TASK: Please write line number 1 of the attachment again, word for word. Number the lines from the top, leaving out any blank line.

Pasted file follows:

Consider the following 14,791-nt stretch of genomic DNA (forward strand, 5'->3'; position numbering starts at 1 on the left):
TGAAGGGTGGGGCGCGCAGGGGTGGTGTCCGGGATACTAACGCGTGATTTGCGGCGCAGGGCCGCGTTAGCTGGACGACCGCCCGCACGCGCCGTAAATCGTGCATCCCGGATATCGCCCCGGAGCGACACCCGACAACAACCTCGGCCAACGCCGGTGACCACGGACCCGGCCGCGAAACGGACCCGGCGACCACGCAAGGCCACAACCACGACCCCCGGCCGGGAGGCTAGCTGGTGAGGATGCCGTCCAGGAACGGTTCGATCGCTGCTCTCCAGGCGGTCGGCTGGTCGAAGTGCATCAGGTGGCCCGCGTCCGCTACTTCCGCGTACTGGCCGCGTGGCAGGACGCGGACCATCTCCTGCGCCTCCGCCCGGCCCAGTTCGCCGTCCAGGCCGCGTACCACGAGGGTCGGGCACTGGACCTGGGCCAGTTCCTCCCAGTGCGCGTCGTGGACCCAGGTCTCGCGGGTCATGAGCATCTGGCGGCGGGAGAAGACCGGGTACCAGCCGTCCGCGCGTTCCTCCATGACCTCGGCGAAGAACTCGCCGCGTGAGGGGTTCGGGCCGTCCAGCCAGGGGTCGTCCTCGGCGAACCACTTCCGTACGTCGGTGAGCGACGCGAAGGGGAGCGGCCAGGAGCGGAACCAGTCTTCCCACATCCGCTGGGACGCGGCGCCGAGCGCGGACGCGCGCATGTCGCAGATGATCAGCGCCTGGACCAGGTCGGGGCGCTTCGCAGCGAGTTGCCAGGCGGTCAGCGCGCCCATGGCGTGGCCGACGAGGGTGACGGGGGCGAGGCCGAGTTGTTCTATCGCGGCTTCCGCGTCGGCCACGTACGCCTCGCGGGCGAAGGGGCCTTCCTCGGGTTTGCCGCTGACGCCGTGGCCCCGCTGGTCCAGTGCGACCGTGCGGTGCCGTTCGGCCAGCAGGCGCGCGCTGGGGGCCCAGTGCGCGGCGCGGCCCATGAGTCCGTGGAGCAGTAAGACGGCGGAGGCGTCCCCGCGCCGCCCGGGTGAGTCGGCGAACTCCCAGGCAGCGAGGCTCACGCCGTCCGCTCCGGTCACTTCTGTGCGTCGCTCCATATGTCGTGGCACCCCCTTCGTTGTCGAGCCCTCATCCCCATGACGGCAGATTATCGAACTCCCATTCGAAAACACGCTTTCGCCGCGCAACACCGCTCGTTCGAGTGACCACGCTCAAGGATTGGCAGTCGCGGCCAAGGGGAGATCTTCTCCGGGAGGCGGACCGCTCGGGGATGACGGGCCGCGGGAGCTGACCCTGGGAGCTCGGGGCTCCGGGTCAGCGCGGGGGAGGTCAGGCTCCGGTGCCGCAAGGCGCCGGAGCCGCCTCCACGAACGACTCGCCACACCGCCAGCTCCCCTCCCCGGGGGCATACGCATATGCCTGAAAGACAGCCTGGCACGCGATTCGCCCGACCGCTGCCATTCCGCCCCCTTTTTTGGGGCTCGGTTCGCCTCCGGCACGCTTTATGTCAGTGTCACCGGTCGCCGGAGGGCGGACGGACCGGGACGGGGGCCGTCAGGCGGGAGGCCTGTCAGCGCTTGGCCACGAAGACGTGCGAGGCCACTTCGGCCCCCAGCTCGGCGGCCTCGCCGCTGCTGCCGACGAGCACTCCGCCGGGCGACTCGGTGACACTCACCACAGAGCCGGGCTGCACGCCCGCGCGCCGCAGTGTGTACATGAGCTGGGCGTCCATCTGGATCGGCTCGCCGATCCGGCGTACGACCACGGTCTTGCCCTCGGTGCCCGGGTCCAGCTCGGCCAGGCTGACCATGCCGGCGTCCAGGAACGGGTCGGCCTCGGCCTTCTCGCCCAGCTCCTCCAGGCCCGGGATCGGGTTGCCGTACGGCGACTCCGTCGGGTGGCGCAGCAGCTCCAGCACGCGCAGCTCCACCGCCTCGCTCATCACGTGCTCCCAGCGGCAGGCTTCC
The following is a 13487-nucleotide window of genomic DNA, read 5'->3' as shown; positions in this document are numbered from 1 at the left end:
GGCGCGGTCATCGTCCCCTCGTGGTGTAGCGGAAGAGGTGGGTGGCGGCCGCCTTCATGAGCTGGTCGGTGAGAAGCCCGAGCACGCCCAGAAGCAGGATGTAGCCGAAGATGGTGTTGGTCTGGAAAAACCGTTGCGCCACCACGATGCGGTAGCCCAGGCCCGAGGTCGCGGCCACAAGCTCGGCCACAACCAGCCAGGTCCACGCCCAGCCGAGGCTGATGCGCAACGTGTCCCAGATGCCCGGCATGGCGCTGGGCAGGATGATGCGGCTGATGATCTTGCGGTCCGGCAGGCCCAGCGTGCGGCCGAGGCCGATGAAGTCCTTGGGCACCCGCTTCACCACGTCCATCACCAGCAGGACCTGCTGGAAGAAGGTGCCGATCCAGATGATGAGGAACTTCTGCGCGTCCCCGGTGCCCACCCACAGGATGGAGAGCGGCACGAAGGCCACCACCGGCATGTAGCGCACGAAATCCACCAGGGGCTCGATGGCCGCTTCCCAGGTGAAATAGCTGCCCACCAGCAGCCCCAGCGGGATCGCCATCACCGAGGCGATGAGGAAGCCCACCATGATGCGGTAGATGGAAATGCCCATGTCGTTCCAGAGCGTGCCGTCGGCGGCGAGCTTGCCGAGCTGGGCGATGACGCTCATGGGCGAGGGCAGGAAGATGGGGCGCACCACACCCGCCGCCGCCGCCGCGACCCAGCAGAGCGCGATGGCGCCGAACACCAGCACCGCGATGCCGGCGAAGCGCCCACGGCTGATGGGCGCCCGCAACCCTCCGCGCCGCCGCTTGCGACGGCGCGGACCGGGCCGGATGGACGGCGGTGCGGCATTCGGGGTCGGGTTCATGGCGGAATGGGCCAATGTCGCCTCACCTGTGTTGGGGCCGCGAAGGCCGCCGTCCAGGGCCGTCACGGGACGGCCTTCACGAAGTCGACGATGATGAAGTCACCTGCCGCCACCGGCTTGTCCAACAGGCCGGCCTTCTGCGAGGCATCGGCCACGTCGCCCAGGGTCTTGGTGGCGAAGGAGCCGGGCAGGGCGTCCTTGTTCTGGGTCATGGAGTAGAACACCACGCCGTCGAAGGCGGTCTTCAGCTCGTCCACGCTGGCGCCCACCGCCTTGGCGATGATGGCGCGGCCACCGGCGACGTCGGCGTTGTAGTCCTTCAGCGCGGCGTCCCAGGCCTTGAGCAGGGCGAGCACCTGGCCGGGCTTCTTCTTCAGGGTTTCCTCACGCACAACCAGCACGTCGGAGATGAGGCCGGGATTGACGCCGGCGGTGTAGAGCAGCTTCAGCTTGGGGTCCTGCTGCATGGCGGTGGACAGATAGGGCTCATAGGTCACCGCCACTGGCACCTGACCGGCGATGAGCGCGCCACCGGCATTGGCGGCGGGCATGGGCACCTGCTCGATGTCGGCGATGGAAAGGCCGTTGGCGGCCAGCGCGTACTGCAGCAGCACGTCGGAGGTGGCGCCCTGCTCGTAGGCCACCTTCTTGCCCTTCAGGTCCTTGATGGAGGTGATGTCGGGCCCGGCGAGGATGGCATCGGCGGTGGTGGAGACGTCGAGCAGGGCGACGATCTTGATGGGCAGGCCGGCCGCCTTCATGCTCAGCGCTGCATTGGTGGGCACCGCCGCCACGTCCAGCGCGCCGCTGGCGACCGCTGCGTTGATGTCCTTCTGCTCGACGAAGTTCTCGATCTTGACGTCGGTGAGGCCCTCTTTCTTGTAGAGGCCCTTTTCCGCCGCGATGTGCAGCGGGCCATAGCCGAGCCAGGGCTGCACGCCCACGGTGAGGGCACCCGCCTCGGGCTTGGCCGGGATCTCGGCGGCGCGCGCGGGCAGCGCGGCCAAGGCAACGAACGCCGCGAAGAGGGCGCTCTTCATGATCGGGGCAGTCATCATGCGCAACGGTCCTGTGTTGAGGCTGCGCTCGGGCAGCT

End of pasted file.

Consider the following 14,791-nt stretch of genomic DNA (forward strand, 5'->3'; position numbering starts at 1 on the left):